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Nanomaterials 2017, 7(10), 283; doi:10.3390/nano7100283

Antimicrobial Nanomaterials: Why Evolution Matters

1
Department of Nanoengineering, Joint School of Nanoscience & Nanoengineering, North Carolina A&T State University and UNC Greensboro, Greensboro, NC 27401, USA
2
Department of Biology, North Carolina A&T State University, Greensboro, NC 27411, USA
*
Author to whom correspondence should be addressed.
Received: 29 August 2017 / Revised: 14 September 2017 / Accepted: 18 September 2017 / Published: 21 September 2017
(This article belongs to the Special Issue Antibacterial Activity of Nanomaterials)
View Full-Text   |   Download PDF [247 KB, uploaded 21 September 2017]

Abstract

Due to the widespread occurrence of multidrug resistant microbes there is increasing interest in the use of novel nanostructured materials as antimicrobials. Specifically, metallic nanoparticles such as silver, copper, and gold have been deployed due to the multiple impacts they have on bacterial physiology. From this, many have concluded that such nanomaterials represent steep obstacles against the evolution of resistance. However, we have already shown that this view is fallacious. For this reason, the significance of our initial experiments are beginning to be recognized in the antimicrobial effects of nanomaterials literature. This recognition is not yet fully understood and here we further explain why nanomaterials research requires a more nuanced understanding of core microbial evolution principles. View Full-Text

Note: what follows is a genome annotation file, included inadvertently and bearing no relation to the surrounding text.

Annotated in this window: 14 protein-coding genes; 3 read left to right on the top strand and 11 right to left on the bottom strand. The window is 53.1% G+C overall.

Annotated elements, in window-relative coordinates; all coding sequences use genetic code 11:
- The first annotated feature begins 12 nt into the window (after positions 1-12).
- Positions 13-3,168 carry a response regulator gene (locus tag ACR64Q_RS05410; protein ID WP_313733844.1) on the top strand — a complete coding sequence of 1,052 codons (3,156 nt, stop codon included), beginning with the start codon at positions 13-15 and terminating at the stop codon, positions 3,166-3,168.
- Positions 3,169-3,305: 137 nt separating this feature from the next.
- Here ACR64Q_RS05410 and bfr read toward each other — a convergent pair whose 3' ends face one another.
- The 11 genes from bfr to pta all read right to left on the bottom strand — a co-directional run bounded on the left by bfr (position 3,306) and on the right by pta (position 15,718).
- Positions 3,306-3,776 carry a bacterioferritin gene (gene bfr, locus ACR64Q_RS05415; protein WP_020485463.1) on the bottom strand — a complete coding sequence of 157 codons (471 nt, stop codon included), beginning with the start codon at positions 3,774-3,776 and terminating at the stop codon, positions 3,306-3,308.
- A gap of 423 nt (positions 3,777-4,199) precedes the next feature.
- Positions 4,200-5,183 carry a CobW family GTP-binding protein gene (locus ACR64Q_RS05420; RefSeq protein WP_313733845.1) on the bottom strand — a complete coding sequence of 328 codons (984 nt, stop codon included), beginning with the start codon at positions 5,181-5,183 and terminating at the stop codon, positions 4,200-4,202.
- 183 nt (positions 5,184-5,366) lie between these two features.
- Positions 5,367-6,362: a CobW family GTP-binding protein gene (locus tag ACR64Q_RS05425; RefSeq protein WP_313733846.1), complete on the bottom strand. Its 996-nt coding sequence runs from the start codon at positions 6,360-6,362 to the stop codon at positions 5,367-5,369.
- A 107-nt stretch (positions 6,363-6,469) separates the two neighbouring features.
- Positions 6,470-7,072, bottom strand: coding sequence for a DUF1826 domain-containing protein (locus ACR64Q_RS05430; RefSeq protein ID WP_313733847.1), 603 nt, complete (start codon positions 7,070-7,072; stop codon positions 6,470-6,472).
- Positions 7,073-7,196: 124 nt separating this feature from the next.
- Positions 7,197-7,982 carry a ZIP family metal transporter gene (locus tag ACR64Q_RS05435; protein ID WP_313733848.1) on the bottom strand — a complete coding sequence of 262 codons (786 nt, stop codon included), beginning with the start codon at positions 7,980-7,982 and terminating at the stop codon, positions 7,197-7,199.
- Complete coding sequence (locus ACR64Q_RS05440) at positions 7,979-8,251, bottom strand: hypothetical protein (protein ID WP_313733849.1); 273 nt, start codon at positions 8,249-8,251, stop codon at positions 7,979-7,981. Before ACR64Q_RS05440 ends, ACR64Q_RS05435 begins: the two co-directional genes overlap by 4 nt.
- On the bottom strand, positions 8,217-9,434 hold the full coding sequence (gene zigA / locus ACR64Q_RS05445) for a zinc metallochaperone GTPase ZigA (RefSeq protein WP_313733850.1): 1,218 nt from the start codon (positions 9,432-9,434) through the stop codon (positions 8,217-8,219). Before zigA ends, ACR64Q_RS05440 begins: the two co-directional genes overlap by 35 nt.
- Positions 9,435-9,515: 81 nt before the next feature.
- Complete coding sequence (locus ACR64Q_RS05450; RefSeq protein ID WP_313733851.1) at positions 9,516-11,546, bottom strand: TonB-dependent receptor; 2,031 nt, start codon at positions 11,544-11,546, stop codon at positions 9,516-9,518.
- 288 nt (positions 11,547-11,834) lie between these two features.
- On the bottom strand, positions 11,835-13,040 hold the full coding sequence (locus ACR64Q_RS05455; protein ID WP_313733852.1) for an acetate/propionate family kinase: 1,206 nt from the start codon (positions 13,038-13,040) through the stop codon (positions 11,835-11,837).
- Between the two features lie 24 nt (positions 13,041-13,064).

Keywords: Antimicrobials; metals; acclimation; adaptation; evolution; genomics Antimicrobials; metals; acclimation; adaptation; evolution; genomics
This is an open access article distributed under the Creative Commons Attribution License which permits unrestricted use, distribution, and reproduction in any medium, provided the original work is properly cited. (CC BY 4.0).

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Graves, J.L., Jr.; Thomas, M.; Ewunkem, J.A. Antimicrobial Nanomaterials: Why Evolution Matters. Nanomaterials 2017, 7, 283.

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